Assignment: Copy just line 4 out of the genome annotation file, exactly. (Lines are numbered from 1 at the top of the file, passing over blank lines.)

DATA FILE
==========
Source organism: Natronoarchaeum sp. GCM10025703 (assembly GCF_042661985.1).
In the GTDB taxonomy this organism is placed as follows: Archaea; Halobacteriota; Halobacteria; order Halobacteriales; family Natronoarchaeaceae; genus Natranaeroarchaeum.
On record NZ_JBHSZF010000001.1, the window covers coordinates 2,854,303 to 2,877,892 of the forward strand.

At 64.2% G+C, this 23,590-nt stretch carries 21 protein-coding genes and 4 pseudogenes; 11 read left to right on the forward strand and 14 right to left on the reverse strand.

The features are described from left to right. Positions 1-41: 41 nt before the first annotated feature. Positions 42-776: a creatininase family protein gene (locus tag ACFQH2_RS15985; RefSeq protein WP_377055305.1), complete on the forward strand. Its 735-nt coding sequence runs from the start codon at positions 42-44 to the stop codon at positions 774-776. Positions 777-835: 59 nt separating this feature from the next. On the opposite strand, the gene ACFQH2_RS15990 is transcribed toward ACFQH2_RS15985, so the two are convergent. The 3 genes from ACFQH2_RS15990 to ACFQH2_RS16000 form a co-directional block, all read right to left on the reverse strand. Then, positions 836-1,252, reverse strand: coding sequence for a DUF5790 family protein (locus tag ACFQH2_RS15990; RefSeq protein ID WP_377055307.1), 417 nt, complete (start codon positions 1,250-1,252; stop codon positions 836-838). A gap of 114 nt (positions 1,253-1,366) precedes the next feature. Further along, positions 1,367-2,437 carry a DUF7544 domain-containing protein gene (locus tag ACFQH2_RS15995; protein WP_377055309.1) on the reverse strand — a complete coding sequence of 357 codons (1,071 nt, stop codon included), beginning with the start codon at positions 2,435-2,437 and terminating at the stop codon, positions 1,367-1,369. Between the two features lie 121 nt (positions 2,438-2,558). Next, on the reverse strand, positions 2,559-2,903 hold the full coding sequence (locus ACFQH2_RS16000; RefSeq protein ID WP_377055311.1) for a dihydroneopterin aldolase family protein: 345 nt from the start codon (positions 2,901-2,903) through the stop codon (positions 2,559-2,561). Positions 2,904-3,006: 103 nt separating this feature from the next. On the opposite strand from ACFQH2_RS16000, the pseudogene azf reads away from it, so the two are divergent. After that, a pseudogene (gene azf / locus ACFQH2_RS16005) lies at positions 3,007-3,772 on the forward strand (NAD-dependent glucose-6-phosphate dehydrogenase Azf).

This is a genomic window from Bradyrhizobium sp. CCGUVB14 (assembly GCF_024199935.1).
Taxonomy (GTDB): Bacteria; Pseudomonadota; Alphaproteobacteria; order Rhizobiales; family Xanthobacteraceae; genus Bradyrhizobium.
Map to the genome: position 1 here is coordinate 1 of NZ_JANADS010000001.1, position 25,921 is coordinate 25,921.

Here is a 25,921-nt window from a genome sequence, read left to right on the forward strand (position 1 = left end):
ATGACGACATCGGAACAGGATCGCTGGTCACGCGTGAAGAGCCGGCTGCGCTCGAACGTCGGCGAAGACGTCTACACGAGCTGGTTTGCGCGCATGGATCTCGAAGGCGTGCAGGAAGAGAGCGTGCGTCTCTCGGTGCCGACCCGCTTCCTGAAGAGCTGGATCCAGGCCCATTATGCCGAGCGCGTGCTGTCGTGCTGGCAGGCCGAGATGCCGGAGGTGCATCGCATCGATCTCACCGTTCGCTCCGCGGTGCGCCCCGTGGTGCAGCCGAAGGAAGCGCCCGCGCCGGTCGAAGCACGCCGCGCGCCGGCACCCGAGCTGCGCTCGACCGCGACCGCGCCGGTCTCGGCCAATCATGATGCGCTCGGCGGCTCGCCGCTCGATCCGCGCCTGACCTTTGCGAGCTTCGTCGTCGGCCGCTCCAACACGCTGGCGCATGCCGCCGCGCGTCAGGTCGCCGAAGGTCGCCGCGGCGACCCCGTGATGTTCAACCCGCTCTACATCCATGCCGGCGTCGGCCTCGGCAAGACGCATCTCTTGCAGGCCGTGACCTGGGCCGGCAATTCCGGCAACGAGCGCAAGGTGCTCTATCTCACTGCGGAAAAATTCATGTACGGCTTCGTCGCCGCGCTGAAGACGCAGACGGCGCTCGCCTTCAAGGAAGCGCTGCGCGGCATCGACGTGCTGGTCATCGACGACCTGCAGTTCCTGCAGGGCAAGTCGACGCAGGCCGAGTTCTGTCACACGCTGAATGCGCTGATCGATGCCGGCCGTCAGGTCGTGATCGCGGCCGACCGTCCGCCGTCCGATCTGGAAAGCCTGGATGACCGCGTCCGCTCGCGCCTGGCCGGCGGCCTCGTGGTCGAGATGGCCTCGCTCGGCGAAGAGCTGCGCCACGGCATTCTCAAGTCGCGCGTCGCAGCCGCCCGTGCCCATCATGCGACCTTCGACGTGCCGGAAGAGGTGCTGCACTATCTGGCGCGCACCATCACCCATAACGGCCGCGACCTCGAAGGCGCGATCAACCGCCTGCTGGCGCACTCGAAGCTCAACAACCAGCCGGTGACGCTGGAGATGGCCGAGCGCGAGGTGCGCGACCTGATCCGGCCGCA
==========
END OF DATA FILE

At 64.2% G+C, this 23,590-nt stretch carries 21 protein-coding genes and 4 pseudogenes; 11 read left to right on the forward strand and 14 right to left on the reverse strand.